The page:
With medicare and private insurance, private insurance just cherry picks(you can't blame them it is best business practice to sort out the healthiest)

Medicare gets stuck with the dregs, older patients with various levels of sanity needing both types of Nursing home care(the most intensive costing three times as much...thus questioning the ability to simply put a 50% assumption as plausible). Add to this the costs for the disabled such as those with schizophrenia, HIV/AIDS etc, who are disproportionally in Medicaid and the fact that overall Medicaid beneficiaries are of drastically poorer health, in part because capitalism works and insurance companies are good at picking winners and getting rid of loosers.

Two liberal democratic countries that appear to be on the right fiscal path generally include Germany and Canada. Germany still has private insurance but this is supplemental, and both the Canadians and germans manage to spend less on health care(except that with the devaluation of the Euro the germans spend less, while the increasing value of the Canadian dollar means the Canadians are spending considerably more in dollar terms but I digress...

The cost per covered life under an expanded medicare/Obamacare will go down or not go up as quickly. The growth rate used by the CBO and refferenced by Avik Roy is pre Obamacare. Naturally by expanding the base and picking up less severely needy people cost per covered life goes down.

I also think Avik Roy is wrong about the numerous studies that show that health care costs don't go down when people live healthier lives. Talking about those studies and examining them may be worthwhile.

Also I think Avik Roy is wrong about this: "One of the depressing aspects of the Obamacare debate is that there is an obvious solution to this problem that was explicitly rejected by the President: ending the tax subsidy for employer-sponsored health insurance."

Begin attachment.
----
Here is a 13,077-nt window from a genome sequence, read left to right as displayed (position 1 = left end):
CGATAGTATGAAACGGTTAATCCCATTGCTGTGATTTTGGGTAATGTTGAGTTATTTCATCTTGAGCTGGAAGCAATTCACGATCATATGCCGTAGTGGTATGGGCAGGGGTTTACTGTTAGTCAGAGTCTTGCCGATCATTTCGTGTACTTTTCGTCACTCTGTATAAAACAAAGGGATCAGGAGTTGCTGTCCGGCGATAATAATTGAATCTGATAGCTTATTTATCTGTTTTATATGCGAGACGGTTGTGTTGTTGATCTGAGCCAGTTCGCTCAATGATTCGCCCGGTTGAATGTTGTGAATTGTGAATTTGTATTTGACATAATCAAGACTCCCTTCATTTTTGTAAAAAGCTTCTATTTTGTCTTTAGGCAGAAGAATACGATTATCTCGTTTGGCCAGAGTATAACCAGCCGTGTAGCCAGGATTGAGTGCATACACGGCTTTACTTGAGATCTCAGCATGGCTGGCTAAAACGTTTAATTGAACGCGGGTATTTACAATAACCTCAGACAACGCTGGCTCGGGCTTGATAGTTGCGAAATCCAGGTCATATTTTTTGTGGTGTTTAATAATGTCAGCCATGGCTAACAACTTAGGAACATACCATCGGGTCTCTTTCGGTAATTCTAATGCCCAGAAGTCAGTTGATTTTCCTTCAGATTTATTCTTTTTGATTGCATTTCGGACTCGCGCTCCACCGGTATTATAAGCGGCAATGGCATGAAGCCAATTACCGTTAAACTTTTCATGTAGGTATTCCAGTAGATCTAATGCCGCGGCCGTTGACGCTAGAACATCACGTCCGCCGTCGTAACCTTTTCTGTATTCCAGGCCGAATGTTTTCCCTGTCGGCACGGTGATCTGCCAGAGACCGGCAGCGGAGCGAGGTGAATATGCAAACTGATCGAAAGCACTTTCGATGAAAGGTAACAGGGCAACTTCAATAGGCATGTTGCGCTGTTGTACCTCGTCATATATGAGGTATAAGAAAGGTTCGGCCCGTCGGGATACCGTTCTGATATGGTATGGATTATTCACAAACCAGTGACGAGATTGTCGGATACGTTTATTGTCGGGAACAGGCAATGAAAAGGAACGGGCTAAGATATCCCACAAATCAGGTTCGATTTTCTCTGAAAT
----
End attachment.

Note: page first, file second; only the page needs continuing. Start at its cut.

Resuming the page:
Ending the tax subsidy for employer-sponsored health insurance would be disasterous. In fact any talk of ending tax subsidies for anything many employers typically provide to employees during a time when the costs for employers of employing a worker are near all times highs and a jobless recovery is occuring is disastrous!

Look, unemployment wise we are staying put at no lower than 9% by 2012(my opinion, contra the fed 7.4%), ending the tax credit for employers would simply keep them from hiring.

Right now the tax base is skewed against hiring workers, and therefore this is inflating a bubble in capital investment for streamlining the workforce. Look at some stocks near 52 week highs(Salesforce.com, see that P.E, multiple? overvalued, nope just registering in advance the new normal) they reflect the general consensus that industry and employers are and will continue to make long term substitution of human capital in favor of technology, automation and infrastructure(see Cummins stock), this is actually decent for productivity gains long term, but it is horrible for aggregate demand(if this is to come from the consumer and not the government)

I think we should raise the corporate tax, but provide all employers a tax credit for the full measure of employee salaries.(after all the employees will then be paying income tax, and off government stabilizers/welfare). In other words we should do the opposite of ending a tax subsidy for employer provided health care, we should create a tax credit for employer provided jobs equal to the full salary of the employee.

This is a policy favoring human capital. Worried that small business that do hiring won't hire because of taxes, give them a tax credit equal to the wages of their employees. When it comes time for taxes they can figure out how much they owe, and either pay it to the government or distribute it to employees as a bonus, or look forward to this tax burden and use it to hire more employees.

If you want to prevent this tax credit from simply resulting in massive bonuses for upper level managers and owner employees cap the potential credit at say $150,000 per employee.

I don't know if the CBO or IRC/IRS would be happy about this, but we could remove a lot of other tax credits and just keep this new $150,000 per employee tax credit.

Heck put in this massive employee tax credit and I don't care if you get rid of the tax subsidy for employer sponsored health insurance.

You say you are a small business that creates jobs but are strangled by high taxes....impossible! You hire enough workers and pay them enough you will never pay a dime in corporate taxes.

Otherwise you have basically these ridiculous companies like Jimmy John's that never hire full time workers, often times schedule them for 1hour increments, and pay folks that have worked there for over a year minimum wage without providing health insurance, while booking 30% ROE on stores open over 2 years, while these poor credit workers pay 20% interest rates at pay day loans on a diet of cheetoes and natural light and end up clogging up emergency rooms.